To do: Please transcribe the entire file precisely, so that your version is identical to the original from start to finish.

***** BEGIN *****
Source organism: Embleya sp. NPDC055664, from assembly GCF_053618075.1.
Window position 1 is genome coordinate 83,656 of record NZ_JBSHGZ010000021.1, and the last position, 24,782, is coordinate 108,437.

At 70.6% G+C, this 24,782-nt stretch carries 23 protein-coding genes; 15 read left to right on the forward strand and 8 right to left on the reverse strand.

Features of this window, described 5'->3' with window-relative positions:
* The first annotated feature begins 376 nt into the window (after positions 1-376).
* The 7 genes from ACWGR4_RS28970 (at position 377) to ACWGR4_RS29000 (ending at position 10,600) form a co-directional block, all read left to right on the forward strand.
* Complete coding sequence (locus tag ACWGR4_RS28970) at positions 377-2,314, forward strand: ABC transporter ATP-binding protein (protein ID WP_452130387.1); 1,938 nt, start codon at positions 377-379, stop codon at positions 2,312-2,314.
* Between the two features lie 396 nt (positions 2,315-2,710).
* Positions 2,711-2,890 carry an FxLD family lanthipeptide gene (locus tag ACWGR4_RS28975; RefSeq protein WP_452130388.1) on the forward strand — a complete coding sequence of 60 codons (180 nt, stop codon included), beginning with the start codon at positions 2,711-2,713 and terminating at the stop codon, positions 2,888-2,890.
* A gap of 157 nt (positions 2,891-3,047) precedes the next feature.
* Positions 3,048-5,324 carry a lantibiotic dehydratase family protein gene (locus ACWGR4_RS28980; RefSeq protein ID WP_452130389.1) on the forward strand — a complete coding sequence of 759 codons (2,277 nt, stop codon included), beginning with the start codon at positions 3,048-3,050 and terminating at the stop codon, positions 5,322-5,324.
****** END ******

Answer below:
Source organism: Embleya sp. NPDC055664, from assembly GCF_053618075.1.
Window position 1 is genome coordinate 83,656 of record NZ_JBSHGZ010000021.1, and the last position, 24,782, is coordinate 108,437.

At 70.6% G+C, this 24,782-nt stretch carries 23 protein-coding genes; 15 read left to right on the forward strand and 8 right to left on the reverse strand.

Features of this window, described 5'->3' with window-relative positions:
* The first annotated feature begins 376 nt into the window (after positions 1-376).
* The 7 genes from ACWGR4_RS28970 (at position 377) to ACWGR4_RS29000 (ending at position 10,600) form a co-directional block, all read left to right on the forward strand.
* Complete coding sequence (locus tag ACWGR4_RS28970) at positions 377-2,314, forward strand: ABC transporter ATP-binding protein (protein ID WP_452130387.1); 1,938 nt, start codon at positions 377-379, stop codon at positions 2,312-2,314.
* Between the two features lie 396 nt (positions 2,315-2,710).
* Positions 2,711-2,890 carry an FxLD family lanthipeptide gene (locus tag ACWGR4_RS28975; RefSeq protein WP_452130388.1) on the forward strand — a complete coding sequence of 60 codons (180 nt, stop codon included), beginning with the start codon at positions 2,711-2,713 and terminating at the stop codon, positions 2,888-2,890.
* A gap of 157 nt (positions 2,891-3,047) precedes the next feature.
* Positions 3,048-5,324 carry a lantibiotic dehydratase family protein gene (locus ACWGR4_RS28980; RefSeq protein ID WP_452130389.1) on the forward strand — a complete coding sequence of 759 codons (2,277 nt, stop codon included), beginning with the start codon at positions 3,048-3,050 and terminating at the stop codon, positions 5,322-5,324.